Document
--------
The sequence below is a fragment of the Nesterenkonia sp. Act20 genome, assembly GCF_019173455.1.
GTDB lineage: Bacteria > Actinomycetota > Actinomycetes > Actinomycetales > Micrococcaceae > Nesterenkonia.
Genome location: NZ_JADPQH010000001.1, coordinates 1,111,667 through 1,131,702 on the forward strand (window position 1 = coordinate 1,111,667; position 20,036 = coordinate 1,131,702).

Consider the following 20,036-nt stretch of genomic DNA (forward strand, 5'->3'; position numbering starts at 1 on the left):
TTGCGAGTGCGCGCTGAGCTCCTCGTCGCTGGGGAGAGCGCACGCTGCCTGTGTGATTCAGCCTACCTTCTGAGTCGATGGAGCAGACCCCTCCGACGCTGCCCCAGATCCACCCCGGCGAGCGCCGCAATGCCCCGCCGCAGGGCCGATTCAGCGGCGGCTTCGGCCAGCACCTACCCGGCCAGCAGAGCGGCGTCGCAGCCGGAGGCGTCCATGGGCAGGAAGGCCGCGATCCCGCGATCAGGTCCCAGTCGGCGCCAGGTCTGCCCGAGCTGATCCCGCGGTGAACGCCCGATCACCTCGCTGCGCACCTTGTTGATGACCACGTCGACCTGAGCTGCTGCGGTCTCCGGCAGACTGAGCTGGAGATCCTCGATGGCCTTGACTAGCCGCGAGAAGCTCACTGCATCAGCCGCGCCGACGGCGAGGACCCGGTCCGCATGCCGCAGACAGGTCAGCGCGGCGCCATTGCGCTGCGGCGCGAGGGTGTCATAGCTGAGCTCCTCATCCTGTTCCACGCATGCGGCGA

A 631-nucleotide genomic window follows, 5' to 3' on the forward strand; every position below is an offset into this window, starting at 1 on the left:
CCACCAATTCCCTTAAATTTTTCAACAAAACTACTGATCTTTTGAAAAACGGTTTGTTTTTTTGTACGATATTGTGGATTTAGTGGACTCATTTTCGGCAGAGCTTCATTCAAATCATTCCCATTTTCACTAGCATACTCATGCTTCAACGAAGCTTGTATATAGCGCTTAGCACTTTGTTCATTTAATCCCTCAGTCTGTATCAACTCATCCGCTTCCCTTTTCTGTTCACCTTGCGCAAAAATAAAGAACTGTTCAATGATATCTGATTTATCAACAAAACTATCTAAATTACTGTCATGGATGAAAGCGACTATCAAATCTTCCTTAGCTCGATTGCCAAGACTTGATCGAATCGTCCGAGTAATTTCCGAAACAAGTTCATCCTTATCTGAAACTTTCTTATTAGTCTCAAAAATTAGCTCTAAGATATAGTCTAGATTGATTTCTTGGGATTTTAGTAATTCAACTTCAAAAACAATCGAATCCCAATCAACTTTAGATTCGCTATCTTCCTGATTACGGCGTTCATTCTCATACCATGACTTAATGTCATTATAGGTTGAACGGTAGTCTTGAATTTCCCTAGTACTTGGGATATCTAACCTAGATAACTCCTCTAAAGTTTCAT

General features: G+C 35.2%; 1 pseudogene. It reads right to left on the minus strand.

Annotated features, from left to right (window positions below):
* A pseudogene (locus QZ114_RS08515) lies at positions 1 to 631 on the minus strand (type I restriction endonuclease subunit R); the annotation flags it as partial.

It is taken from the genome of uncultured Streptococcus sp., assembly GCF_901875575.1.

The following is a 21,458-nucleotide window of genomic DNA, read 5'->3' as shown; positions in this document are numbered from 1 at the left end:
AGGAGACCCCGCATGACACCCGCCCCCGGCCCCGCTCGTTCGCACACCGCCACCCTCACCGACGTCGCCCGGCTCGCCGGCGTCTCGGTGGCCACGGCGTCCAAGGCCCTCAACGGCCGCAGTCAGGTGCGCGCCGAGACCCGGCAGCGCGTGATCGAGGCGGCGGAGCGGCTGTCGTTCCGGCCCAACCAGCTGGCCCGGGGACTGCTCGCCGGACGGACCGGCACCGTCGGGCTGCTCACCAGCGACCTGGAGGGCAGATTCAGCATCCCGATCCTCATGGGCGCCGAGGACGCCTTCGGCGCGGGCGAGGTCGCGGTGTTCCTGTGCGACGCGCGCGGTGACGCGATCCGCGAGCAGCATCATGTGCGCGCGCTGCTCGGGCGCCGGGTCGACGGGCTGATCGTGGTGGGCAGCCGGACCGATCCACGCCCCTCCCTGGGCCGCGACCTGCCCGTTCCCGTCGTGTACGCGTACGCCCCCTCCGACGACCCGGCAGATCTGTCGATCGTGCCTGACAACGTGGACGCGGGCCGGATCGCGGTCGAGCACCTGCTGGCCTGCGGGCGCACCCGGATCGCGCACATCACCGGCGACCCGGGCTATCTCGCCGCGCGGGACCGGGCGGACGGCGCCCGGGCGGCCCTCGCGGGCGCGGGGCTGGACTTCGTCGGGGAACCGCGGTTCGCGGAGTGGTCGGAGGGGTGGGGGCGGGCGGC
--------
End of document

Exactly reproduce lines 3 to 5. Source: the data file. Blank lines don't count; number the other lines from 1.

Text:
Genome location: NZ_JADPQH010000001.1, coordinates 1,111,667 through 1,131,702 on the forward strand (window position 1 = coordinate 1,111,667; position 20,036 = coordinate 1,131,702).

Consider the following 20,036-nt stretch of genomic DNA (forward strand, 5'->3'; position numbering starts at 1 on the left):
TTGCGAGTGCGCGCTGAGCTCCTCGTCGCTGGGGAGAGCGCACGCTGCCTGTGTGATTCAGCCTACCTTCTGAGTCGATGGAGCAGACCCCTCCGACGCTGCCCCAGATCCACCCCGGCGAGCGCCGCAATGCCCCGCCGCAGGGCCGATTCAGCGGCGGCTTCGGCCAGCACCTACCCGGCCAGCAGAGCGGCGTCGCAGCCGGAGGCGTCCATGGGCAGGAAGGCCGCGATCCCGCGATCAGGTCCCAGTCGGCGCCAGGTCTGCCCGAGCTGATCCCGCGGTGAACGCCCGATCACCTCGCTGCGCACCTTGTTGATGACCACGTCGACCTGAGCTGCTGCGGTCTCCGGCAGACTGAGCTGGAGATCCTCGATGGCCTTGACTAGCCGCGAGAAGCTCACTGCATCAGCCGCGCCGACGGCGAGGACCCGGTCCGCATGCCGCAGACAGGTCAGCGCGGCGCCATTGCGCTGCGGCGCGAGGGTGTCATAGCTGAGCTCCTCATCCTGTTCCACGCATGCGGCGA